Posted Aug 01, 2011 08:20 am CDT
Often we talk about the good that lawyers make possible: the wrongs we right, the facts we uncover, the agreements we shape, the laws we improve and clarify.
But the most important thing we do is often overlooked. Simply put, we get in the way of attempts to shortcut justice.
We get in the way of attacks on a court system that is the envy of the world, by fighting for adequate funding and protecting judges from petty political attacks launched because of rulings that merely follow the law.
We get in the way of attempts to separate and divide our society, and deny basic protections promised all of us in the Constitution and Bill of Rights. We get in the way of treating anyone in this country as less than equal compared to anyone else.
We get in the way of those who would allow our constitutional democracy to wither away from neglect and ignorance. We insist that civics be a part of the curriculum in our schools.
We get in the way of those whose attempts to cut legal aid funding would further widen the justice gap in our country. We get in the way of those who ignore the growing problem of access to justice, sounding the alarm that this growing crisis must be answered. Poor people, the working class, the middle class and small businesses, too, are all finding it difficult and sometimes impossible to get—and afford—a day in court. Access to justice can’t become a luxury item. We ensure that the promise of “equal justice under law” is kept.
We get in the way of those who suggest we start trading our liberties in exchange for security, following Benjamin Franklin’s warning that those who would do so deserve neither. We help preserve the balance of freedom and offer legal solutions that could benefit all.
This is our calling. This is our career. Being a lawyer is about making a way for what’s good, and getting in the way of what’s wrong.
One of the ways we do this is through advocacy—passionate advocacy—where we use all of our skills in language and presentation to make our point. But good lawyers also know that driving home an argument shouldn’t include sharp words and nasty accusations. The history of the profession is based on civil disagreement. Looking to the future, this is something we cannot lose.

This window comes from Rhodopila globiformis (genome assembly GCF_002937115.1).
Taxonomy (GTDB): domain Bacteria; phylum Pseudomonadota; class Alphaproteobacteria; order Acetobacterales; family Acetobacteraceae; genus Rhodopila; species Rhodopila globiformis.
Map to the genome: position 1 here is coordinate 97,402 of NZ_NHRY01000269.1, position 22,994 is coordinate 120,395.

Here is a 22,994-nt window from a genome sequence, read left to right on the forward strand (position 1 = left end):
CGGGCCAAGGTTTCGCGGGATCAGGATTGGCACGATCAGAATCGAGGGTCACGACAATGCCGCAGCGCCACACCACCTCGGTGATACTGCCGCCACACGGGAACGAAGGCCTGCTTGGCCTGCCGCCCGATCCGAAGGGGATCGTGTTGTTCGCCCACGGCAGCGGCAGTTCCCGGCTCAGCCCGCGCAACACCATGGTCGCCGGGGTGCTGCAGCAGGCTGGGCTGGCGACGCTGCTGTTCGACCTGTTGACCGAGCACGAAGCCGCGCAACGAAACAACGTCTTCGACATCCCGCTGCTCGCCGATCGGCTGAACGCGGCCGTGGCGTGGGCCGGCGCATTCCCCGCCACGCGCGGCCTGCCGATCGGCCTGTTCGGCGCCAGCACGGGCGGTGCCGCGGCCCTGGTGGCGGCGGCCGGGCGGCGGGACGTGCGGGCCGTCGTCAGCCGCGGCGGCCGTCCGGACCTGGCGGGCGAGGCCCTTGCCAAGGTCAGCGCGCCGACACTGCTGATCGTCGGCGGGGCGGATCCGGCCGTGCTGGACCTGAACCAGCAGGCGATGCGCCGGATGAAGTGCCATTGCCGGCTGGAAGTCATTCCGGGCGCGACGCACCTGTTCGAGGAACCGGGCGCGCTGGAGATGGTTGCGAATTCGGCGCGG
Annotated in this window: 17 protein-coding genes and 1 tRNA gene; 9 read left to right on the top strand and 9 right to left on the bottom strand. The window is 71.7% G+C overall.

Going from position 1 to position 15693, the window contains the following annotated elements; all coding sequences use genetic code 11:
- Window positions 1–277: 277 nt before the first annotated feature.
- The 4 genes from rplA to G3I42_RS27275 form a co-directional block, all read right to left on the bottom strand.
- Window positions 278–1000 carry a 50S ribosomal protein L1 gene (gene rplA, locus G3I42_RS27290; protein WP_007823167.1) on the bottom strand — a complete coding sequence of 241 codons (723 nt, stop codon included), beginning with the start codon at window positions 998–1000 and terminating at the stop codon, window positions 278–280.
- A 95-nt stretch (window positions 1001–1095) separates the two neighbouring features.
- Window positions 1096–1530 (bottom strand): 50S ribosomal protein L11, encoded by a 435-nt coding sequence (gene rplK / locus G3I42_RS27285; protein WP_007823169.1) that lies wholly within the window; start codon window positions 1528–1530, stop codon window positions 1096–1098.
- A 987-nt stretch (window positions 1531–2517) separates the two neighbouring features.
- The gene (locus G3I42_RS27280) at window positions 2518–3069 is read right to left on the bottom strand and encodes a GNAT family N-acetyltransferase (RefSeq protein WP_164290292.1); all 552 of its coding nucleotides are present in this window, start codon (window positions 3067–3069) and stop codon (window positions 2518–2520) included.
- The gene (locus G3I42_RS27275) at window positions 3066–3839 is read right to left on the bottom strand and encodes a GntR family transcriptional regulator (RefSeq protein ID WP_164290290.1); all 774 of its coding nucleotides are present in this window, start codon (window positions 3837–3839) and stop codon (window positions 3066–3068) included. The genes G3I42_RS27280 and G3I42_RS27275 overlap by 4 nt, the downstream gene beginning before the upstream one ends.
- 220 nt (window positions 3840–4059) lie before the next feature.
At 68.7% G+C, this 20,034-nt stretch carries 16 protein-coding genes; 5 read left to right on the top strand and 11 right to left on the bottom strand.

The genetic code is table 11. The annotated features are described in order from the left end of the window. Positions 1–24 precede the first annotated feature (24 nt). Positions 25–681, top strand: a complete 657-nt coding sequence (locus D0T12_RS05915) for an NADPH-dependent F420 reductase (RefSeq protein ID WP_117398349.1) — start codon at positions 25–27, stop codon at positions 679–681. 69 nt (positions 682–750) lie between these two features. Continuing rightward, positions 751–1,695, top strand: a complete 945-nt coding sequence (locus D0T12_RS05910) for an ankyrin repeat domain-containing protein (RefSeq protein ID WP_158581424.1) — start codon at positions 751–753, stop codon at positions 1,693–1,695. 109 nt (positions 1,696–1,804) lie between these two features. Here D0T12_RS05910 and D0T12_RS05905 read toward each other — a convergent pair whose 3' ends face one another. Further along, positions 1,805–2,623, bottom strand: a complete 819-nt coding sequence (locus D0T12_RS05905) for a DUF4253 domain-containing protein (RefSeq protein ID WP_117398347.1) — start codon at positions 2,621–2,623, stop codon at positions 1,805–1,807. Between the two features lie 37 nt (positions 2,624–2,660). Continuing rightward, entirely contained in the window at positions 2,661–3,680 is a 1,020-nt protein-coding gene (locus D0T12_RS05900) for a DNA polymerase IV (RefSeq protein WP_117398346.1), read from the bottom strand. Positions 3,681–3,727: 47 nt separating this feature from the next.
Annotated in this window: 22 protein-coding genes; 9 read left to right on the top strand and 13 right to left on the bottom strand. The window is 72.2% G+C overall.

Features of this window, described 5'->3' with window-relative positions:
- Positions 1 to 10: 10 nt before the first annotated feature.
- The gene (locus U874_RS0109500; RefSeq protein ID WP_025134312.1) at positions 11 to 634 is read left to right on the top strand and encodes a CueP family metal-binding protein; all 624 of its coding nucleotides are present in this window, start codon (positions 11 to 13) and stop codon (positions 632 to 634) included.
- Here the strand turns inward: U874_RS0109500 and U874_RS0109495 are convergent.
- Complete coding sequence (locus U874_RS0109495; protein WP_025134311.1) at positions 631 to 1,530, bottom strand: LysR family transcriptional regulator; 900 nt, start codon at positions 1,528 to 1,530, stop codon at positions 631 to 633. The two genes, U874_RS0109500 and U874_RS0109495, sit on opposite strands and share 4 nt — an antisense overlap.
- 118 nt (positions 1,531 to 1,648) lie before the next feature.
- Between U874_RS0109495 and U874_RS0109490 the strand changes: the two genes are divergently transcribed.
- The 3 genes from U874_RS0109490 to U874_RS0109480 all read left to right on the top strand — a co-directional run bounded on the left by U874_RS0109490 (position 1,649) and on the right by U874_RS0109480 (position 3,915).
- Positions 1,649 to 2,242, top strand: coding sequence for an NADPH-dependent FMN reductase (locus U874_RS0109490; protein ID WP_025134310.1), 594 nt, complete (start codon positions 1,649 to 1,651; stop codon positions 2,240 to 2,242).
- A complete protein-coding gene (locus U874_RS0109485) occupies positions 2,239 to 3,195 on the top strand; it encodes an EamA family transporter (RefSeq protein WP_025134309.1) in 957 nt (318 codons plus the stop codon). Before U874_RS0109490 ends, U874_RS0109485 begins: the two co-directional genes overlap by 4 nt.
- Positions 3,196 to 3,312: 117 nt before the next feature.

We have to promise each other and our clients that we will disagree in an appropriate manner. We’ll fight the good fights and avoid needless sparring. And when we don’t see eye to eye, we’ll avoid the nastiness that is too easily sparked by our cable-TV-crossfire, anonymous-Internet-posting world.
Rather than calling each other names, we’ll try to remember the famous words attributed to Voltaire: “I may not agree with what you have to say, but I will defend to the death your right to say it.”
The ABA has two very involved members who epitomize this commitment to civilly getting in the way—and making a way—when needed. David Boies and Ted Olson once battled it out in one of the most tense, high-profile legal fights in history: Bush v. Gore. They were worthy opponents, but never enemies. And years after that case, they began to find common cause on crucial legal issues of our times.
We are fortunate that one of those causes is the ongoing crisis facing our court system, felt most acutely at the state and local levels. They have dedicated this year, their minds and their voices to this issue and have promised they will continue to do so as the ABA’s efforts continue.
To see two former opposing legal gladiators form their own dream team has been remarkable. And it is for this reason that they are being honored with the association’s highest honor, the ABA Medal.
Watching two lawyers who know how to do this is a great lesson to all of us in the profession. And it’s one we have to teach, as well, in our professional and personal lives.
Examine your own practice and see whether you are finding enough ways to get in the way of what’s wrong in our society.
Devote some extra time toward helping to advance what’s right for our society. And teach all those around you—in your actions and your words—how to agreeably disagree.
That’s an idea from the days of the quill pen that we must protect, preserve and advance in our digital age.
Letters: Court Cost Cutters